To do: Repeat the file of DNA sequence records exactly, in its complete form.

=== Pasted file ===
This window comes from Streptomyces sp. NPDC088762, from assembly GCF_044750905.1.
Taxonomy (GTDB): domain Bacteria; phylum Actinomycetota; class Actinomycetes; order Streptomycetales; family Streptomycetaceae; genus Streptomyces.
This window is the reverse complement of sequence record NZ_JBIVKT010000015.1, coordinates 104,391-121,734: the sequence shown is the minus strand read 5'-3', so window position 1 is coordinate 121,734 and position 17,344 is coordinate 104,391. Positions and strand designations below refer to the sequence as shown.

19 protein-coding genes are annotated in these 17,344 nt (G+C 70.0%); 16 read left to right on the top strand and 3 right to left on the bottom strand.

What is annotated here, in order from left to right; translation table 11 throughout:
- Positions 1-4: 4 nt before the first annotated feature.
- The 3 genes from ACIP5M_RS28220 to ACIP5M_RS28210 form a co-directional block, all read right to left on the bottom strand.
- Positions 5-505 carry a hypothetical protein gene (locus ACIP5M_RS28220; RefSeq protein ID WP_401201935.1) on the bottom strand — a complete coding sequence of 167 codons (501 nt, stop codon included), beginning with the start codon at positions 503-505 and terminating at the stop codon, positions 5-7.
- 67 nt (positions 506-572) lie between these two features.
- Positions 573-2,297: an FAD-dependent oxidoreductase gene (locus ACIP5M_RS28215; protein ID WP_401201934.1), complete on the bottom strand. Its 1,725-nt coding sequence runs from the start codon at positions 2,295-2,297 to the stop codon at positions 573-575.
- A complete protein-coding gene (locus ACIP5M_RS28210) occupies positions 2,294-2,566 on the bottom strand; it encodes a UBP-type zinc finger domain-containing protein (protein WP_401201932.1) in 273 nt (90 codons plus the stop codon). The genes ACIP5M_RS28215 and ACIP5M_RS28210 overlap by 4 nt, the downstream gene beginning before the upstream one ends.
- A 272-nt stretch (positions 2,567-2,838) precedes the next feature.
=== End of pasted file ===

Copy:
This window comes from Streptomyces sp. NPDC088762, from assembly GCF_044750905.1.
Taxonomy (GTDB): domain Bacteria; phylum Actinomycetota; class Actinomycetes; order Streptomycetales; family Streptomycetaceae; genus Streptomyces.
This window is the reverse complement of sequence record NZ_JBIVKT010000015.1, coordinates 104,391-121,734: the sequence shown is the minus strand read 5'-3', so window position 1 is coordinate 121,734 and position 17,344 is coordinate 104,391. Positions and strand designations below refer to the sequence as shown.

19 protein-coding genes are annotated in these 17,344 nt (G+C 70.0%); 16 read left to right on the top strand and 3 right to left on the bottom strand.

What is annotated here, in order from left to right; translation table 11 throughout:
- Positions 1-4: 4 nt before the first annotated feature.
- The 3 genes from ACIP5M_RS28220 to ACIP5M_RS28210 form a co-directional block, all read right to left on the bottom strand.
- Positions 5-505 carry a hypothetical protein gene (locus ACIP5M_RS28220; RefSeq protein ID WP_401201935.1) on the bottom strand — a complete coding sequence of 167 codons (501 nt, stop codon included), beginning with the start codon at positions 503-505 and terminating at the stop codon, positions 5-7.
- 67 nt (positions 506-572) lie between these two features.
- Positions 573-2,297: an FAD-dependent oxidoreductase gene (locus ACIP5M_RS28215; protein ID WP_401201934.1), complete on the bottom strand. Its 1,725-nt coding sequence runs from the start codon at positions 2,295-2,297 to the stop codon at positions 573-575.
- A complete protein-coding gene (locus ACIP5M_RS28210) occupies positions 2,294-2,566 on the bottom strand; it encodes a UBP-type zinc finger domain-containing protein (protein WP_401201932.1) in 273 nt (90 codons plus the stop codon). The genes ACIP5M_RS28215 and ACIP5M_RS28210 overlap by 4 nt, the downstream gene beginning before the upstream one ends.
- A 272-nt stretch (positions 2,567-2,838) precedes the next feature.